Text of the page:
Barker’s Island Restoration Project Needs Your Input

Felicity Bosk 

Superior’s Barker’s Island is home to 6.74 acres of public land used for recreational purposes. There are walkways, beaches, boat landings, and a fishing pier. The water is routinely tested for Escherichia coli (E. coli) and it has routinely been deemed unsafe to swim in.

“It was almost closed all summer because of E.coli,” said Linda Cadotte, director of parks, recreation and forestry for the city of Superior. 

The water in Barker’s Island’s inner bay becomes contaminated from pet waste, storm water runoff, birds, and trash. The Wisconsin Department of Natural Resources (DNR) determined it to be an impaired beach as part of the St. Louis River Area of Concern. This is one of five geographic areas on Wisconsin’s Great Lakes that need special attention from the DNR to restore the habitats after pollution to the water. 

The preliminary design for the project will be submitted to the city on February 15. That will include estimated construction costs. Some time after that, though no official date has been chosen yet, there will be a public input meeting for people to share their thoughts on the project and what they would like to see from it. A final design will be submitted on April 30 and construction will tentatively be completed this summer. Cadotte said she hopes the restoration is completed early enough so people will be able to use the beach this summer. 

A public input hearing was held on January 24 at the Lake Superior Estuarium on Barker’s Island to go over the problems with the Island, the potential design of a new beach and recreation area, and to take comments from those in attendance.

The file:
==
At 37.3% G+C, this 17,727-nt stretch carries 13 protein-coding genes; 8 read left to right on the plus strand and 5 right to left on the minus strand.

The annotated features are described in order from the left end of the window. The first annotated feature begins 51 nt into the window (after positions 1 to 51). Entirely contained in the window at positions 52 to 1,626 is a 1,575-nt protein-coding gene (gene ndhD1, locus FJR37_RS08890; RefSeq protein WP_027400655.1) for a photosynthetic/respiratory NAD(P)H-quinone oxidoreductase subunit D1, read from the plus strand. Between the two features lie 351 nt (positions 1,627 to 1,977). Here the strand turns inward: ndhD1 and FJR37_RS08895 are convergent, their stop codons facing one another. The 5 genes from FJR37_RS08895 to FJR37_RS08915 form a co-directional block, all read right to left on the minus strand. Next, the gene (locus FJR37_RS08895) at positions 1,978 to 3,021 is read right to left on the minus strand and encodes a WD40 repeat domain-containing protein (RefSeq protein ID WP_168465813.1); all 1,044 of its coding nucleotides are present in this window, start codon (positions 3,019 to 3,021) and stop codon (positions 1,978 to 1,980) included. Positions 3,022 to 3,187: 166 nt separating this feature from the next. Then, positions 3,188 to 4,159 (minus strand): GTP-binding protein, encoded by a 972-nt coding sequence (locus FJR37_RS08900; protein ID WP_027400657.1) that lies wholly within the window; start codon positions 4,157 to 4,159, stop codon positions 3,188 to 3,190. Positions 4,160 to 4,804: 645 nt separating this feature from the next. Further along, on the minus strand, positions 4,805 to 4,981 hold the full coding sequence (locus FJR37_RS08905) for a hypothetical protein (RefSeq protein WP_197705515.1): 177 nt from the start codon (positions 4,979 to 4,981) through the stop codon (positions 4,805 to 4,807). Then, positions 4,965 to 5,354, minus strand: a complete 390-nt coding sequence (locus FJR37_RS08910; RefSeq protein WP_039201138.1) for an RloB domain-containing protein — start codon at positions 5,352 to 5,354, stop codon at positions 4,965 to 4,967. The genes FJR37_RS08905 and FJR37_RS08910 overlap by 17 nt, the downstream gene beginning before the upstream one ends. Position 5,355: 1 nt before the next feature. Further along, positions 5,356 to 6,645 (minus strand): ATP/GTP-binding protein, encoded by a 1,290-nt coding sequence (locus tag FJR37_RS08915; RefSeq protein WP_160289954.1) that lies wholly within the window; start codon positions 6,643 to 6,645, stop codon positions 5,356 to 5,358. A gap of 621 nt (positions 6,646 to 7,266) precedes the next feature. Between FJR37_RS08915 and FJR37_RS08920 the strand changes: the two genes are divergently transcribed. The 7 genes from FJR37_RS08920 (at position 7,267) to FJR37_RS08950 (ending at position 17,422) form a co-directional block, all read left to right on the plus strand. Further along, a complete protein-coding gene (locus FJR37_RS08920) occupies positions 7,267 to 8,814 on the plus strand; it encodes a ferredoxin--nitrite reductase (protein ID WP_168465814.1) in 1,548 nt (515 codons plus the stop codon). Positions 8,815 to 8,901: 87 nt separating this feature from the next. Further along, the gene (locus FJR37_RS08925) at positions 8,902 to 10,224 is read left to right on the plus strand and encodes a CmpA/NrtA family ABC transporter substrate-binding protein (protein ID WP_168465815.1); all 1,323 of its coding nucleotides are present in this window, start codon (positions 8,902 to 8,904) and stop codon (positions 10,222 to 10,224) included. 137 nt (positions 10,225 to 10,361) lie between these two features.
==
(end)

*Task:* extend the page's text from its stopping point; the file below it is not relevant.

The new design includes creating one large beach with coarse grain sand, adding more parking spaces, building a public restroom and moving the fishing pier. The purposes of moving the fishing pier is so it is located downstream from the swimming area and waste created by birds who sit on the pier is less likely to mix into the water people are swimming in. The new pier will also be in an area where the water is deeper. 

A new boardwalk may also be built that will go alongside the bay. It will be elevated slightly allowing water to move underneath it and into the ground and bay, avoiding flooding. They may also plant vegetative swales and other trees and shrubs to absorb water into the ground to prevent flooding as well. 

“People come together when they’re participating in outdoor activities,” said Cadotte. “Barker’s Island is in our cities core, it’s visible, it’s one of the hubs for people coming into the area. To have the ability to have a clean swimming beach right in the middle of the city adds value to the overall enjoyment and activities people can do in the area.” 

The powerpoint presentation given at the January input session is available on the city of Superior’s website. Search for departments, click Parks & Recreation, and then on the left hand side, at the bottom of the list of links you will find information on the Barker’s Island Beach Restoration Project. The team working on this project is still looking for input from residents on what should be improved and what they would like to see. You can give your comments via email to or by attending their next public input session. The Reader will publish that date when it is announced.